It was a technique he had learned a couple of years earlier with the Revere Quality House of 1948, a building designed to showcase the products of the Revere Copper and Brass Company in an airy modern setting. It set the tone for much of what would follow, with a six-inch thick concrete slab roof held up on thin steel columns, allowing walls to be placed anywhere, and full-height “jalousie” windows of parallel glass louvres to allow cross-ventilation. Sixteen thousand people came to see it upon completion, marvelling at the polished terrazzo floors, top-lit interior courtyard, screened porch and fitted cabinetry, all billed as fireproof, termite-proof, hurricane-proof and mildew-proof. It has survived, but at a cost: it now serves as the diminutive porch to a grossly oversized pseudo-modernist mansion, grafted on to its backside in 2007.
“These houses had both the good fortune and misfortune to be built on very prime real estate with great views of the water,” says Rohan. Their small size has made them vulnerable to redevelopment and many have been bulldozed and replaced with heaving piles in the favoured Mediterranean revival style. But, for a time, Sarasota was the unlikely home of avant garde experiments. The noted critic Henry-Russell Hitchcock wrote in Britain’s Architectural Review in 1952 that the greatest contemporary architecture in the world was being done by a group of young architects in Sarasota.
“There was a carefree openness here that made anything seem possible,” says Rohan. “Sarasota was a vacation spot for a well-off, cultured, cosmopolitan crowd. These were holiday homes, so clients could be more experimental. They would come here for their modernist interlude, then go back to their big colonial house in the suburbs of Chicago or New York.”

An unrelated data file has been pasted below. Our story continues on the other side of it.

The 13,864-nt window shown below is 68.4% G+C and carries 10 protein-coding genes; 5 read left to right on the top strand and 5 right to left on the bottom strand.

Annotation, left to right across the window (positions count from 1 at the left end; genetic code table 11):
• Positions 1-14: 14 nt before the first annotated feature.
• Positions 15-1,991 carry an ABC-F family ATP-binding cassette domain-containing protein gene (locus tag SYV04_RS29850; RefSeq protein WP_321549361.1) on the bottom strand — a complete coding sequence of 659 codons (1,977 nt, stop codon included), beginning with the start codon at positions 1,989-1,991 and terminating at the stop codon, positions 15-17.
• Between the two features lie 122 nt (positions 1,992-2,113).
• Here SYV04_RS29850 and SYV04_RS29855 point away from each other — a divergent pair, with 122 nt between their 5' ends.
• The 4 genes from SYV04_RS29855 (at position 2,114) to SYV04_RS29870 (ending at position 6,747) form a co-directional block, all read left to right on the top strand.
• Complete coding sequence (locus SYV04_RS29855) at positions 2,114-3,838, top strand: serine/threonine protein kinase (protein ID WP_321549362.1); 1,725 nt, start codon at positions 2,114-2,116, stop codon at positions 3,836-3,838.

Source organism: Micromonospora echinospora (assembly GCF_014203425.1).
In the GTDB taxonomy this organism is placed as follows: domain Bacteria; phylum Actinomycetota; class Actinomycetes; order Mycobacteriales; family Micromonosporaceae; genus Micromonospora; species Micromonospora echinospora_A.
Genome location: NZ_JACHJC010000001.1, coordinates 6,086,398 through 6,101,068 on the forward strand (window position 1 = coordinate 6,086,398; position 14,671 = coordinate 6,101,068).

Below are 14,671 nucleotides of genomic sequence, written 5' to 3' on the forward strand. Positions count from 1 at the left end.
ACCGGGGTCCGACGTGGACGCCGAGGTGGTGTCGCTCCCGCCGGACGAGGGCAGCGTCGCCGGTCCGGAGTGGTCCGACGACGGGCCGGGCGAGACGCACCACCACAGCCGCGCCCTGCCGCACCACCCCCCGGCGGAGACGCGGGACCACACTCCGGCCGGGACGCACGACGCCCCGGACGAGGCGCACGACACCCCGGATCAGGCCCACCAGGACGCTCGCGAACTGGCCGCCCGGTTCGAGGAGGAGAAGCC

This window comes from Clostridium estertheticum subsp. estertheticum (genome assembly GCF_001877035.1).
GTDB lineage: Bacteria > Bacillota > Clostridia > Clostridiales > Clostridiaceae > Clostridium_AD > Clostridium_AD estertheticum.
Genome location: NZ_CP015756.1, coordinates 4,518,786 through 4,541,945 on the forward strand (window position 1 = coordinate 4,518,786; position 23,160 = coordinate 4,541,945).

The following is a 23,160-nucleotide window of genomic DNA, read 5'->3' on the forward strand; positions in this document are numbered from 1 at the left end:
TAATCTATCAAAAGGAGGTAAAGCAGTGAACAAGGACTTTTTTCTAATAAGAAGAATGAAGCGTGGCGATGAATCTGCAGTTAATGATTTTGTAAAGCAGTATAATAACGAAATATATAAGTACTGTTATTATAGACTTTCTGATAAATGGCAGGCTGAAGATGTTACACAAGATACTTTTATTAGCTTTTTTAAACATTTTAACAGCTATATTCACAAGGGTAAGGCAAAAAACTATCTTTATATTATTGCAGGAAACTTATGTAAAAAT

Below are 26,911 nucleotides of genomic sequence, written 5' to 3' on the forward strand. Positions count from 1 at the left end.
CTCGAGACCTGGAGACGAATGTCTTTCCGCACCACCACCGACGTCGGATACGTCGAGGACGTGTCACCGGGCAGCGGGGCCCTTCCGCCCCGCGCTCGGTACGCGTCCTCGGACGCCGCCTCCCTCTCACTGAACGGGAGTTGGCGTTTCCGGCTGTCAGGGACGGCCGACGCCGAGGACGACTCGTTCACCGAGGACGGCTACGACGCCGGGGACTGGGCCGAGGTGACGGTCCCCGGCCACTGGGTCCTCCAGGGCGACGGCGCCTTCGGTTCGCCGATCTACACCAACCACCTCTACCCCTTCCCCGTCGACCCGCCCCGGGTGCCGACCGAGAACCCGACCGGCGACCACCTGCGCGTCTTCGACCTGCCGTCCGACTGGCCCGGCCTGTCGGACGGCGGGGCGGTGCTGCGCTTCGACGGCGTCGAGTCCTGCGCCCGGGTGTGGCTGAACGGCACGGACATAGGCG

These buildings had a promotional role, too. One of the boldest was the Umbrella House, commissioned by the wealthy developer and architecture enthusiast Philip Hiss in 1954 as a habitable billboard to promote his new Lido Shores development. Standing like an etiolated classical temple at a prominent crossroads, with long columns holding up a wafer-thin canopy above the house and pool, it was a model of Rudolph’s ability to fuse modern forms with vernacular climatic elements. In the south, before refrigeration, it was common for homes to have a dairy shed for perishables, in the form of an outbuilding covered with a secondary roof for sun-shading and airflow. Rudolph simply scaled this principle up, erecting a canopy of tomato stakes laid across wooden joists, which oversailed the whole complex.
Once again, it caught the popular imagination: 2,500 people showed up on the opening day, at a time when Sarasota’s population was around 25,000. Hiss was elected to the Sarasota school board the same year, and set about securing Rudolph commissions for a couple of the city’s high schools, one of which survives and was recently restored in gleaming white glory.
Destined for bigger things, Rudolph left Sarasota in 1960, but his colleagues continued in his footsteps, cementing the reputation of the “Sarasota School”, which flourished for a few more years until the tide began to turn against the modernist dream. With the advent of air conditioning, the free-flowing, open-air style became less attractive, while increasing conservatism saw a return to cutesy revivalism. As critic Michael Sorkin puts it: “As the 60s progressed, America lost the confident lightness of functionalism as it careened into a fresh baroque of stupid prosperity.”
In an article titled “Whatever happened to Sarasota?” in a 1967 issue of Architectural Forum, Hiss lamented the fact that the city had “almost completely surrendered to the big developers … There are a number of multimillion dollar projects under way – all of them concerned with profits, none of them with architecture.”
Sarasota’s steady architectural decline has continued as the city’s fabulous wealth has increased. Its residents now live in leafy gated communities separated by sparsely populated strip-malls either side of six-lane highways, along which they can drive to events that celebrate the dream of a minimal modern lifestyle that once was – for $150 a ticket.